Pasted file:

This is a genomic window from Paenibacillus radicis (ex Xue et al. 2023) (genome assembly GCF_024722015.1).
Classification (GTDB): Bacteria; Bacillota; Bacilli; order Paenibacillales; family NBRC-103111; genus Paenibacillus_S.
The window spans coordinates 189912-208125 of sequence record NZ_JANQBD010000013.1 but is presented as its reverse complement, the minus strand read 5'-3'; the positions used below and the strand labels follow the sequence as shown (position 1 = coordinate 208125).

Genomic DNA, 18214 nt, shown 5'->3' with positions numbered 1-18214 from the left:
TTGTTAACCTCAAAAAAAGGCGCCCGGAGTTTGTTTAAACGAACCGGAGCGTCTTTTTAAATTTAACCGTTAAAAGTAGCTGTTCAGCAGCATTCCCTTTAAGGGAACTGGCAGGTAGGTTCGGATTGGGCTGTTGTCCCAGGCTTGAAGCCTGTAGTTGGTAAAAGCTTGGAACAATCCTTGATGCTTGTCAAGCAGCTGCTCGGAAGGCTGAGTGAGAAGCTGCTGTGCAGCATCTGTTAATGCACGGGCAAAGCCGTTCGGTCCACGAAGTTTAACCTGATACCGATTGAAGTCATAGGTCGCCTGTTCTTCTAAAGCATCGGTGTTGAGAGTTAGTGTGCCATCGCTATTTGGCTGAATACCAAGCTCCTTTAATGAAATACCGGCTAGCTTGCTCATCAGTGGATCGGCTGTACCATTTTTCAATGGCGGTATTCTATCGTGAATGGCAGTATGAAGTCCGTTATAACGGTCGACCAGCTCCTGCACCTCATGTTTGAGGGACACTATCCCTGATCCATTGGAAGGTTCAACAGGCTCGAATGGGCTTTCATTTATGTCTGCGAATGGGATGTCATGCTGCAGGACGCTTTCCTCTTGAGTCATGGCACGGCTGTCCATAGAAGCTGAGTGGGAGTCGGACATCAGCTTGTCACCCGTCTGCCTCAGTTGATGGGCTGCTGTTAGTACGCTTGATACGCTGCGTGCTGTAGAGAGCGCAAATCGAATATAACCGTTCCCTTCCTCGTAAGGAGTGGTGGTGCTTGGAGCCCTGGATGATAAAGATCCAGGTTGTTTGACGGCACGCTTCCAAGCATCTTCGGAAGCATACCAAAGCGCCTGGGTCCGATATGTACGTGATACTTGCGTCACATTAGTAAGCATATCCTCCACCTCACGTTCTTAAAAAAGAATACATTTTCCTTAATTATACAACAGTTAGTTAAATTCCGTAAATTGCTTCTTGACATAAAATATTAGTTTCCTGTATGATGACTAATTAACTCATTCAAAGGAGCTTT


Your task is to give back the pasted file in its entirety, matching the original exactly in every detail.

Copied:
This is a genomic window from Paenibacillus radicis (ex Xue et al. 2023) (genome assembly GCF_024722015.1).
Classification (GTDB): Bacteria; Bacillota; Bacilli; order Paenibacillales; family NBRC-103111; genus Paenibacillus_S.
The window spans coordinates 189912-208125 of sequence record NZ_JANQBD010000013.1 but is presented as its reverse complement, the minus strand read 5'-3'; the positions used below and the strand labels follow the sequence as shown (position 1 = coordinate 208125).

Genomic DNA, 18214 nt, shown 5'->3' with positions numbered 1-18214 from the left:
TTGTTAACCTCAAAAAAAGGCGCCCGGAGTTTGTTTAAACGAACCGGAGCGTCTTTTTAAATTTAACCGTTAAAAGTAGCTGTTCAGCAGCATTCCCTTTAAGGGAACTGGCAGGTAGGTTCGGATTGGGCTGTTGTCCCAGGCTTGAAGCCTGTAGTTGGTAAAAGCTTGGAACAATCCTTGATGCTTGTCAAGCAGCTGCTCGGAAGGCTGAGTGAGAAGCTGCTGTGCAGCATCTGTTAATGCACGGGCAAAGCCGTTCGGTCCACGAAGTTTAACCTGATACCGATTGAAGTCATAGGTCGCCTGTTCTTCTAAAGCATCGGTGTTGAGAGTTAGTGTGCCATCGCTATTTGGCTGAATACCAAGCTCCTTTAATGAAATACCGGCTAGCTTGCTCATCAGTGGATCGGCTGTACCATTTTTCAATGGCGGTATTCTATCGTGAATGGCAGTATGAAGTCCGTTATAACGGTCGACCAGCTCCTGCACCTCATGTTTGAGGGACACTATCCCTGATCCATTGGAAGGTTCAACAGGCTCGAATGGGCTTTCATTTATGTCTGCGAATGGGATGTCATGCTGCAGGACGCTTTCCTCTTGAGTCATGGCACGGCTGTCCATAGAAGCTGAGTGGGAGTCGGACATCAGCTTGTCACCCGTCTGCCTCAGTTGATGGGCTGCTGTTAGTACGCTTGATACGCTGCGTGCTGTAGAGAGCGCAAATCGAATATAACCGTTCCCTTCCTCGTAAGGAGTGGTGGTGCTTGGAGCCCTGGATGATAAAGATCCAGGTTGTTTGACGGCACGCTTCCAAGCATCTTCGGAAGCATACCAAAGCGCCTGGGTCCGATATGTACGTGATACTTGCGTCACATTAGTAAGCATATCCTCCACCTCACGTTCTTAAAAAAGAATACATTTTCCTTAATTATACAACAGTTAGTTAAATTCCGTAAATTGCTTCTTGACATAAAATATTAGTTTCCTGTATGATGACTAATTAACTCATTCAAAGGAGCTTT